Updated 18 May, 2013, 11:32 am IST
When Microsoft Corp
In the early days of the Apple iPad, argument raged about whether the device could succeed without a traditional keyboard--a question the gadget's subsequent popularity seemingly settled. But the iPad's "virtual" keyboard, which senses the heat of a finger on the glass screen, is considered by most users to be unsuitable for extensive typing.
Before the iPad, the debate centered on whether the free-form stylus was the best tool for telling a computer what to do. Apple's Newton, the original personal digital device, used a stylus, as did previous Microsoft entries in the tablet arena. But stylus solutions have since fallen out of favor.
Recently, the conversation has shifted to contact-less interfaces, including voice-commands, a concept that Apple's own Siri brought to the fore, and gesture-recognition, as demonstrated in gaming by Microsoft's own Kinect.
Researchers are now even experimenting with computers that respond directly to electrical signals from the brain. Eventually one might only need to think of what the computer should do to make it happen.
Does more than just protect the screen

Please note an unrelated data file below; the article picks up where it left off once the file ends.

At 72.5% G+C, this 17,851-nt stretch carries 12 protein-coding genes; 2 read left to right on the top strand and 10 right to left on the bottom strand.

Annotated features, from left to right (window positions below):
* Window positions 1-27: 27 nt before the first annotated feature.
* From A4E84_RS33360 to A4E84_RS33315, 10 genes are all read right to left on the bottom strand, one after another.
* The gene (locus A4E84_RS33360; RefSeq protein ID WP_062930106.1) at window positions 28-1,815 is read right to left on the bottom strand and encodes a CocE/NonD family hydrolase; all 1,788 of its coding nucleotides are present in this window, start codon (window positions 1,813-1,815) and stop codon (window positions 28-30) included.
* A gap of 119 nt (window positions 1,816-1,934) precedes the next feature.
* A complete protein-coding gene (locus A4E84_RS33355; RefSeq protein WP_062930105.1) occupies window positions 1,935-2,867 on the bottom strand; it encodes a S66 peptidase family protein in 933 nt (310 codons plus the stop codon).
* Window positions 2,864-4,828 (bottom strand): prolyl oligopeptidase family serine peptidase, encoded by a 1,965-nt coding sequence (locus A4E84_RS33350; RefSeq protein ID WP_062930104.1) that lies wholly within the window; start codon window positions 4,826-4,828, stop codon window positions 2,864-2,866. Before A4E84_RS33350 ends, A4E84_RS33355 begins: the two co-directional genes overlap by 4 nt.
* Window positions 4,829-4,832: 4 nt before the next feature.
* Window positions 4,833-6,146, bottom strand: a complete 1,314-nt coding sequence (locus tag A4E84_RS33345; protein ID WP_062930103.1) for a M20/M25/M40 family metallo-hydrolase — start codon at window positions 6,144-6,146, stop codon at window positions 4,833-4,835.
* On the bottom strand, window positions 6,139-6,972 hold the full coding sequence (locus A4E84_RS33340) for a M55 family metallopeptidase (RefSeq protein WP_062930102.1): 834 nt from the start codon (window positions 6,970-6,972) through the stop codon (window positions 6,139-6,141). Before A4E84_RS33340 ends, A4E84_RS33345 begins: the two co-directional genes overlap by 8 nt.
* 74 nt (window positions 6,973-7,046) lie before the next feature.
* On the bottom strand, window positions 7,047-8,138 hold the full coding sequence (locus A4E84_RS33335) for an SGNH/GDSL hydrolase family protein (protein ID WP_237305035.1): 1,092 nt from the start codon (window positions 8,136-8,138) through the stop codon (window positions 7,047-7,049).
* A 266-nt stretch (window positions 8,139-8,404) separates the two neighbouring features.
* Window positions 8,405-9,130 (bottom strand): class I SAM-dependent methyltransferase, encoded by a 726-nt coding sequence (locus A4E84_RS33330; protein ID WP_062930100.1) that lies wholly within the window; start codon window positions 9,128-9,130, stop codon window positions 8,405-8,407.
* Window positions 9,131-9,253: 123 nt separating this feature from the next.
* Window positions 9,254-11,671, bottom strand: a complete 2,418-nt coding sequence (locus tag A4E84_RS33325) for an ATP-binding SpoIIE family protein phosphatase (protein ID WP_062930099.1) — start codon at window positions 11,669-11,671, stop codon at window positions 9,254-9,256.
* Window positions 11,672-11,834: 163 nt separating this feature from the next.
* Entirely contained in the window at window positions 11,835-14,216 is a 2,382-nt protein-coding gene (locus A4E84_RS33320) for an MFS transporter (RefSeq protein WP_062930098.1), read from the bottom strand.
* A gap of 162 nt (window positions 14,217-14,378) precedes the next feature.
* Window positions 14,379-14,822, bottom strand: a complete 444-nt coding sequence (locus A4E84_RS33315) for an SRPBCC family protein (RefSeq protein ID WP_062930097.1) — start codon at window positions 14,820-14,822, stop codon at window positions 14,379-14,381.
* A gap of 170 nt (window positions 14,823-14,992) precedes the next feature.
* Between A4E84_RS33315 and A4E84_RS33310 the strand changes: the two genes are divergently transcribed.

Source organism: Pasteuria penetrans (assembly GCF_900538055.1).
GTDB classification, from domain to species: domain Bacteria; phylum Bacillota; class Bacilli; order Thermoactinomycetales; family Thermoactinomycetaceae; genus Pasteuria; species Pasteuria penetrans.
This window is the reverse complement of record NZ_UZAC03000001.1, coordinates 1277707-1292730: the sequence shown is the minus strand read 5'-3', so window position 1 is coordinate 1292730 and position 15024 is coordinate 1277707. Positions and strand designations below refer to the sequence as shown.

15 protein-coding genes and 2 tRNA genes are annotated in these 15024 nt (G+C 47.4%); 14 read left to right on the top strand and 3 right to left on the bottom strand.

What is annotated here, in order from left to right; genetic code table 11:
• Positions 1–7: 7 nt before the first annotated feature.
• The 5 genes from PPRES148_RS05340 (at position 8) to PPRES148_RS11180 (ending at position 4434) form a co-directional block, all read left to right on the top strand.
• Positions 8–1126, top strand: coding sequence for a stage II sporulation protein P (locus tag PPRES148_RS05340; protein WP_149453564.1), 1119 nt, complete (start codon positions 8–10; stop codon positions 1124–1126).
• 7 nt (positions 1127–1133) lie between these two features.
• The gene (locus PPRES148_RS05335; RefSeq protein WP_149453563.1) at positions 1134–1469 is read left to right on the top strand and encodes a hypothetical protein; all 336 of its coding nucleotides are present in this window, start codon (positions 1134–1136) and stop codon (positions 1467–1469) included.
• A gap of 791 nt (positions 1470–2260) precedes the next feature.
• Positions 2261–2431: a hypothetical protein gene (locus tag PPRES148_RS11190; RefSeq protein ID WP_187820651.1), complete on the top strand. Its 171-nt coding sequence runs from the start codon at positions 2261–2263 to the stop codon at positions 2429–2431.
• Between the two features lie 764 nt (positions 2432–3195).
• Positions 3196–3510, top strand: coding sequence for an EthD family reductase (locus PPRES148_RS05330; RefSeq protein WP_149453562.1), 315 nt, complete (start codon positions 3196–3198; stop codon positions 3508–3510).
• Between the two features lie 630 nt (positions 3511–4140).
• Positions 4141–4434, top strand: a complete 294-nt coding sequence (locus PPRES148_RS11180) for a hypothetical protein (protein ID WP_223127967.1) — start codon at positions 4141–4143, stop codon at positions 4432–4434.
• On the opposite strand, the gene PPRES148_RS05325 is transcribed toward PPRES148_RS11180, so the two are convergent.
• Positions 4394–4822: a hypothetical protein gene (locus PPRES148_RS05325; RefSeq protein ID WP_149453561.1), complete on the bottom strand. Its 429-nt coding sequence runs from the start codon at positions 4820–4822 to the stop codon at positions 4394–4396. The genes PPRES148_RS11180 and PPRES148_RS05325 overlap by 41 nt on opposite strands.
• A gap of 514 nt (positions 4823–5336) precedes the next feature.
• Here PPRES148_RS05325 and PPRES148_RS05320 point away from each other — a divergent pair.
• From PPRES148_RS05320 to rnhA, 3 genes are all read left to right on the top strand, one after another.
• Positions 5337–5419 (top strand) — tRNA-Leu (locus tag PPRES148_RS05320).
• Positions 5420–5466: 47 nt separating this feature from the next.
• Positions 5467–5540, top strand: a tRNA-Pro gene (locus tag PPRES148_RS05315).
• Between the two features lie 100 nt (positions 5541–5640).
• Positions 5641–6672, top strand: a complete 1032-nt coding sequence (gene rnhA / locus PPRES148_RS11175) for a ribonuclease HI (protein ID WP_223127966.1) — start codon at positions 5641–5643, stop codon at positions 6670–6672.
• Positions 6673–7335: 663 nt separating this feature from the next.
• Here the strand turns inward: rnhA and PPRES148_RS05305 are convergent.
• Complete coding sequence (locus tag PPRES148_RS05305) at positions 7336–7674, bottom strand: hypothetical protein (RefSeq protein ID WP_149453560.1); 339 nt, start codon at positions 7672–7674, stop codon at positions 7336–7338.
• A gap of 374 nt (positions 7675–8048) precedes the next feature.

In the meantime, though, Microsoft is betting that an improved version of the tried-and-true will be enough to make a difference.
The Touch Cover technology was developed at Microsoft by a researcher named Stevie Bathiche, according to Panos Panay, leader of the team that created the Microsoft Surface.
Executives showed off two keyboard models on Monday. The Touch Cover features an ultrathin design of 3 millimeters, without mechanical keys. A second, called the Type Cover, is 2 millimeters thicker and includes mechanical keys.
Both operate using the same multi-touch digitizer, which Microsoft said is 10 times faster than any keyboard in use today. The Touch Cover uses pressure-sensitivity to detect when a user is trying to input keystrokes, as opposed to simply resting fingertips on the home row.
"It knows the grams of force coming off my fingertips," Panay said as he demonstrated the product.
The keyboard clings magnetically to the Surface and can remain attached as a cover. It can be folded back while still connected, and its internal accelerometer turns it off while in the closed or folded-back position.
Rick Sherlund, an analyst with Nomura Securities, said the keyboard could be a critical feature for people who use the tablet not just for reading or viewing or browsing the Web, but for creating spreadsheets or documents or other types of written content.
"Is Microsoft going to beat Apple with a sexier tablet? I don't think so," Sherlund said. But he added: "You're going to want a keyboard with anything related to Windows."
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